While other licensing considerations have yet to be published, it would be educational to catch at least a glimpse into the inter-ministerial weighing of public and social goods and the ranking of domestic and foreign applicants—after all, an explicit objective of the whole decree is to lure in more foreign direct investment (FDI).

Seemingly quite draconic, licences can be revoked by the Ministry of Finance on a rather short notice of 10 days in case the agency slips up during one of the regular inspections. Less drastic offenses, such as providing insufficient or inaccurate information to customers and clients, can fetch fines of VND5-10 million ($220-440).

Money laundering, a key criminal offense associated to betting and gambling, will draw fines of VND50-100 million ($2,200-4,400). More serious violations to betting promotions may be fined for VND180-200 million ($7,940-8,820).

The betting business on the UK allows for a virtually single-player experience: until mid-2018 Betfred (The Tote) holds the exclusive licence to offer pool betting in respect of Great Britain horse racing. This means that those interested in a piece of the horse betting business have to be licensed by Betfred and abide by its rules.

In addition, bookmakers and Betfred alike are subject to paying a statutory levy to the Horseracing Betting Levy Board, to fund its work to improve the equine sport. Racecourse owners interested in running a betting business need to apply for a licence from Betfred and pay an annual licence fee (varying for remote and non-remote licences).

Pool betting in the US is licensed by state authorities and is more open for private enterprises as the scene features a Tote overlord. Despite the legal grey area surrounding interstate electronic wagering, online gambling proliferates.

Bettors and prizes

Last but not least, customers and the full description of services on offer might show differences as the Vietnamese authorities are determined to keep sports betting as a light-hearted pastime and not a means of living. This can be seen in the age restriction of customers: 21 years, which is higher than the actual age of adulthood. Similarly, betting is limited to a maximum of VND1 million ($44), limiting it as a career option.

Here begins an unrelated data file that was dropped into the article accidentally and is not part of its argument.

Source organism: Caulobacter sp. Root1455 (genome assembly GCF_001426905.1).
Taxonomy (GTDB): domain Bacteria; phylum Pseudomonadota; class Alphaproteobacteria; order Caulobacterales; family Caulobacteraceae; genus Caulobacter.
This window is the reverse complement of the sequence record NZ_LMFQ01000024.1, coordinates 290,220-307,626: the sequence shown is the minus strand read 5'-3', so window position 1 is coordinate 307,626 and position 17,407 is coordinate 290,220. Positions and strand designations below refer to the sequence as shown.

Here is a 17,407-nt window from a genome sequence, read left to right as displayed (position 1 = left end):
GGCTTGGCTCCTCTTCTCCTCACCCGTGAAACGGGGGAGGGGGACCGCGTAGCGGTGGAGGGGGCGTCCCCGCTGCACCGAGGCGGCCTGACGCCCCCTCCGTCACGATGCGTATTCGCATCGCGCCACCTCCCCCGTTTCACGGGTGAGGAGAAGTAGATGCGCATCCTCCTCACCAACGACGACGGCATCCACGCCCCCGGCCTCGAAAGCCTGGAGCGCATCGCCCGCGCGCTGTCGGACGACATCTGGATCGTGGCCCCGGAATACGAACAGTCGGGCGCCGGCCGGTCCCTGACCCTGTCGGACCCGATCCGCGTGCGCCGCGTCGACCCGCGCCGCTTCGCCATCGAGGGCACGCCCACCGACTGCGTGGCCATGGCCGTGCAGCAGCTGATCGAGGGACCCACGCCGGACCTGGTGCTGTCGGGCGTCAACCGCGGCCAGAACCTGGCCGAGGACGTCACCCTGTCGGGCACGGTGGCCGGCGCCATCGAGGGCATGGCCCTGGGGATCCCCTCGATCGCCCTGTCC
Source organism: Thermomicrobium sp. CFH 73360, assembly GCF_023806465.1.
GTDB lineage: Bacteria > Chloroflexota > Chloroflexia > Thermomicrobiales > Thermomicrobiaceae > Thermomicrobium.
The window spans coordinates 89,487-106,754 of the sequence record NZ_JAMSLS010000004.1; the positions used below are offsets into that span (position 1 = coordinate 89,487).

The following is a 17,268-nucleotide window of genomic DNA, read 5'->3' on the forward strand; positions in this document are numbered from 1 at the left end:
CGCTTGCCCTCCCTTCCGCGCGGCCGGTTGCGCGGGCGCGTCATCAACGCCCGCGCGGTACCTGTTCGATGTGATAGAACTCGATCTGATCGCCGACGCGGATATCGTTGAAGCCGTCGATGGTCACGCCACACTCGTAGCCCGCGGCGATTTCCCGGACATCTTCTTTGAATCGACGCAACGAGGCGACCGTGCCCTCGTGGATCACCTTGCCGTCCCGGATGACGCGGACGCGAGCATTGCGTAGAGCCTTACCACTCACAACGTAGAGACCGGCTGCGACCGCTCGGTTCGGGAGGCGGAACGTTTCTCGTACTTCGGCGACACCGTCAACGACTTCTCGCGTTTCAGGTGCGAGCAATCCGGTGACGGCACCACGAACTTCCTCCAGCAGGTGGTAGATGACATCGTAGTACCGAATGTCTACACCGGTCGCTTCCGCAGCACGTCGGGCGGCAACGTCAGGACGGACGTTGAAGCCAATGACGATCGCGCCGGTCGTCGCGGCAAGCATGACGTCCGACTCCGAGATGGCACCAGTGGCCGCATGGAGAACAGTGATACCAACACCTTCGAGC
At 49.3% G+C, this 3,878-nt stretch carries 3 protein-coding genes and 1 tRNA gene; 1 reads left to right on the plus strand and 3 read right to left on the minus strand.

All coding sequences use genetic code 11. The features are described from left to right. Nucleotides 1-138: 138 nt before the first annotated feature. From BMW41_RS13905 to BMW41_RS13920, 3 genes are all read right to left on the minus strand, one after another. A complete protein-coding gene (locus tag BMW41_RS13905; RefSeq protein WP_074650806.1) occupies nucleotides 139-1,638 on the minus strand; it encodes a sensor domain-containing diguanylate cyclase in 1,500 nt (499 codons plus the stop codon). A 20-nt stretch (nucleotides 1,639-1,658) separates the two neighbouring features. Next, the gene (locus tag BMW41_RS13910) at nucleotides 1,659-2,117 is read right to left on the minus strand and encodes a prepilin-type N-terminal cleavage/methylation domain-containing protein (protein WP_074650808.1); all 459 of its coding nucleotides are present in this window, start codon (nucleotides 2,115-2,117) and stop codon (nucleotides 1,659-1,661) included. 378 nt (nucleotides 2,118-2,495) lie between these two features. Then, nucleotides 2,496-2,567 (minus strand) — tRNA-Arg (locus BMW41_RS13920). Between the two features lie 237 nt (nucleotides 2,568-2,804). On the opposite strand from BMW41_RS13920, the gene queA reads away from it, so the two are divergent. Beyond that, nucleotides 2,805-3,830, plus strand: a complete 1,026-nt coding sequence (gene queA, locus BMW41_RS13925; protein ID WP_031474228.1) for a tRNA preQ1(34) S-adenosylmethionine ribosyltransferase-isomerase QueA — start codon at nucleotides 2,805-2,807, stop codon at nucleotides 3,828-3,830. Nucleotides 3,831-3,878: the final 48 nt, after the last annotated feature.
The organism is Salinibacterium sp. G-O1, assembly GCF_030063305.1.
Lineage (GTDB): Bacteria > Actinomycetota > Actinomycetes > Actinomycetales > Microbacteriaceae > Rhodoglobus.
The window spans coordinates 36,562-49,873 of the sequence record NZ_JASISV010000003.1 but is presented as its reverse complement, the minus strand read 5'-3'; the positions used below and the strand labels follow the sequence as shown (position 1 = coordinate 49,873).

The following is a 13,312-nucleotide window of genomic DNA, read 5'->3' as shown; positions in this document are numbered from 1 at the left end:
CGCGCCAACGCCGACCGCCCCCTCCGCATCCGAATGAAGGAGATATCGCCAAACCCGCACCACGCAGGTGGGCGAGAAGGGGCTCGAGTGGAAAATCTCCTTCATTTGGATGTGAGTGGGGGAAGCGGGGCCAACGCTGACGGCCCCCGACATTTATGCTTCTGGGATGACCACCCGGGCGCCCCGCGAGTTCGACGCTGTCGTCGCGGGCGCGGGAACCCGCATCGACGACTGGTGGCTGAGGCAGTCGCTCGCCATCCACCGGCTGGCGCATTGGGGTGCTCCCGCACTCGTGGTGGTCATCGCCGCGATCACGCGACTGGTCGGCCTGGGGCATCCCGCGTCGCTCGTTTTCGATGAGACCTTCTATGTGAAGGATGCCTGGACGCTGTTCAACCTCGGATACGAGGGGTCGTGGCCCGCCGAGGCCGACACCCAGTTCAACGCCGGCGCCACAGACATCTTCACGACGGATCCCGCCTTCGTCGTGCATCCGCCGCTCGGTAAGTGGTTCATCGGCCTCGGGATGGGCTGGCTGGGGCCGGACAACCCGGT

Similarly, the UK in the Gambling Act 2005 sets the minimum age of bettors at 18, despite qualms that the legal age of procreation as well as driving a car falls under this (16 and 17, respectively). Encouraging children and young persons from trying their luck through means of direct invitation or advertisement was explicitly banned, in a spirit similar to Vietnam’s banning betting retail venues within 500 metres of schools or children’s parks.

On the other hand, neither the UK nor the US decided to introduce minimum or maximum wagers and left it to the discretion of Betfred and other betting agents to set their own limitations. Betfred, for instance, currently has a maximum payout of GBP500,000 but no limit on bets. Most US betting companies, on the other hand, have no maximum payout ratio: the winnings ride entirely on the size of the pool.

The ins and outs of pool betting

Also known as Tote betting or Pari-Mutuel betting, pool betting does not offer fixed odds or payouts. This is because all stakes are pooled (totalled up) and after deducting a certain percentage for the house (the Totalisator, hence the term Tote), the remainder is distributed amongst the winners according to their initial stakes.